Before leaving this historical period of doctrinal development it seems appropriate to look at one other aspect. In addition to the Arian, and semi-Arian questions there also arose debates over the nature of Jesus Christ. Was he exclusively human or was he composed of two natures – human and divine? If there were two natures, were they combined in some way or did they remain separate during his earthly life? These questions were also debated during this period. Such questions are collected under what has come to be called ‘Christology,’ – the doctrine of Christ. While this matter had been debated in the fourth century it became more intense in the fifth century. There were two general schools of thought involved:
“The strife which then arose, so far as it was not the product of mere personal rivalries and ambitions, had its source in the diverse spirit and tendencies of the Antiochian and the Alexandrian schools. The former, which counted among its exponents Diodorus of Tarsus and Theodore of Mopsuestia, was distinguished by its bent to sober and critical exegesis. This naturally made them observant of the extent to which the New Testament ascribes to the Redeemer the purely human as well as the divine. They accordingly gave emphasis to the human factor, and distinguished broadly between the two natures in Christ. The Alexandrian school, on the other hand, had a leaning toward mysticism, was disposed to emphasize the divine in Christ, and dwelt rather upon the thorough union of the human with the divine than upon the distinction between the two natures.” – History of the Christian Church, Sheldon, Vol. 1, pages 428, 429.
One of the debates relating to this controversy had to do with the use of the term theotokos (Greek for “mother of God”) as applied to Mary, the mother of Jesus. Nestorius, Bishop of Constantinople, was reluctant to use the term, while his opponent, Cyril, Bishop of Alexandria, insisted upon it. This led to a council in Ephesus in A.D. 431, in which Cyril’s position prevailed and Nestorius was condemned and exiled by the emperor. The dispute regarding Jesus’ nature or natures, continued and was addressed in future councils. The Council of Chalcedon in A.D. 451, is considered the most important from this period in relation to Christology.
A.D. 451: The Creed of Chalcedon
“Following the holy fathers, we all with one consent teach men to confess one and the same Son, our Lord Jesus Christ, the same perfect in Godhead and also perfect in manhood; truly God and truly man, of a rational soul and body; consubstantial with the Father according to the Godhead, and consubstantial with us according to the manhood; in all things like unto us, without sin; begotten before all ages of the Father according to the Godhead, and in these latter days, for us and our salvation, born of the Virgin Mary, the Mother of God, according to the manhood; one and the same Christ, Son, Lord, Only- begotten, to be acknowledged in two natures, inconfusedly, unchangeably, indivisibly, inseparably; the distinction of natures being by no means taken away by the union, but rather the property of each nature being preserved, and concurring in one person and one substance, not parted or divided into two persons, but one and the same Son, the only- begotten, God the Word, the Lord Jesus Christ; as the prophets from the beginning have declared concerning Him, and the Lord Jesus Christ Himself has taught us and the creed of the holy fathers has handed down to us.” – History of the Christian Church, Sheldon, Vol. 1, page 595 (Appendix).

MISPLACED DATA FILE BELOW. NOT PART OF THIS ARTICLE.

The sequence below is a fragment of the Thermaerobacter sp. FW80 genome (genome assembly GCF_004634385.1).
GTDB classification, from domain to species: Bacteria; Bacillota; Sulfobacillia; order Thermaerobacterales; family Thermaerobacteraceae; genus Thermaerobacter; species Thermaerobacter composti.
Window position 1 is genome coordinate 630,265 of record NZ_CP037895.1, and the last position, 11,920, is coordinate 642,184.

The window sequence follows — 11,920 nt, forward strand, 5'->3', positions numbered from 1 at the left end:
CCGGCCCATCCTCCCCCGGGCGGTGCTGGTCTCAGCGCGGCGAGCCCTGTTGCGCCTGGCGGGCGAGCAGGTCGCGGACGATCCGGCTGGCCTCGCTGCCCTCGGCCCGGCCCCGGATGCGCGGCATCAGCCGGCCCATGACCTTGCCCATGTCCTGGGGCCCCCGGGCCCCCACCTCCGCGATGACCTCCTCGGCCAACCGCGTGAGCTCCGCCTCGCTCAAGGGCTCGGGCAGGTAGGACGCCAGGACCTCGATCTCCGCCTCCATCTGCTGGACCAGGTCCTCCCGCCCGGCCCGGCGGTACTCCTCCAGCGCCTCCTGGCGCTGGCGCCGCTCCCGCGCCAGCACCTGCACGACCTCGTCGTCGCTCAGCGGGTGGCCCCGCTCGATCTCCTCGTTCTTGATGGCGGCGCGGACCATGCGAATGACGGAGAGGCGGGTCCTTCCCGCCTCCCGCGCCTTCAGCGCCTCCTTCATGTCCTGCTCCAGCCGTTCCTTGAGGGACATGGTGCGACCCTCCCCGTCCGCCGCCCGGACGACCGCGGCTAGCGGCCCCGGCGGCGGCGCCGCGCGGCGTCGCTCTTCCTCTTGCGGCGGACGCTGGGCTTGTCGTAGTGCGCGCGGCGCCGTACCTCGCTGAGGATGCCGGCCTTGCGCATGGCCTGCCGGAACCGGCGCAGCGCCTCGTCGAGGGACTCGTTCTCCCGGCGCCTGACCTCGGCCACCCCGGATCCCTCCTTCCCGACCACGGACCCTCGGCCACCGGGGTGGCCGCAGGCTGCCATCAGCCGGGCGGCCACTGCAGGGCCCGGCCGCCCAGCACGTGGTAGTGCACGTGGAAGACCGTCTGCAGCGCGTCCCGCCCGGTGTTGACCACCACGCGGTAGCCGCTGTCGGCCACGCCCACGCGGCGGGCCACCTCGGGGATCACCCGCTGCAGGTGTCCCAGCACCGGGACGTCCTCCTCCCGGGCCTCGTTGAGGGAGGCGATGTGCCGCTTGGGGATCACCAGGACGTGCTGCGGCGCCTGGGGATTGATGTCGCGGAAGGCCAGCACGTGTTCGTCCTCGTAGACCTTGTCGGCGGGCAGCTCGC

The creedal conclusion presented above continues to be the accepted view among many believers regarding the dual nature of Jesus Christ. To not accept Jesus Christ as both God and man is to deny the historical Jesus in the minds of many. The dual nature concept naturally raises other problems and issues which are not easily resolved. One such issue is the matter of his death. If he existed as both God and man during his human life, what happened to the God nature of his person when he died? Did this God nature also die? If it did not die, did it simply cease to be or did it continue in some way apart from the physical person who did die? Another question that suggests itself is: if the one person of Jesus was sacrificed for our sins and this one person was both God and man, does that mean that God died for us? Some, no doubt would answer “yes” to that question, but it raises serious contradictions to what we see in Scripture.
The matter of the Lord being of two natures is a corollary doctrine to the trinity doctrine and continues to be viewed as central to the gospel message. As formulated by the creed of Chalcedon, Jesus Christ was both God and man at the same time: “each nature being preserved, and concurring in one person and one substance.” Like the trinity doctrine, it is not taught in Scripture, yet it is viewed by many as being at the very core of Christian belief. To deny that Jesus was both God and man at the same time is to destroy the gospel of Jesus Christ. John R. W. Stott, the well-known English Bible Scholar, expresses the opinion of many when he writes:
“He [Jesus] was also very much a human being, whatever else may be said about him. He was born, he grew, he worked and sweated, rested and slept, he ate and drank, suffered and died like other men. He had a real human body and real human emotions.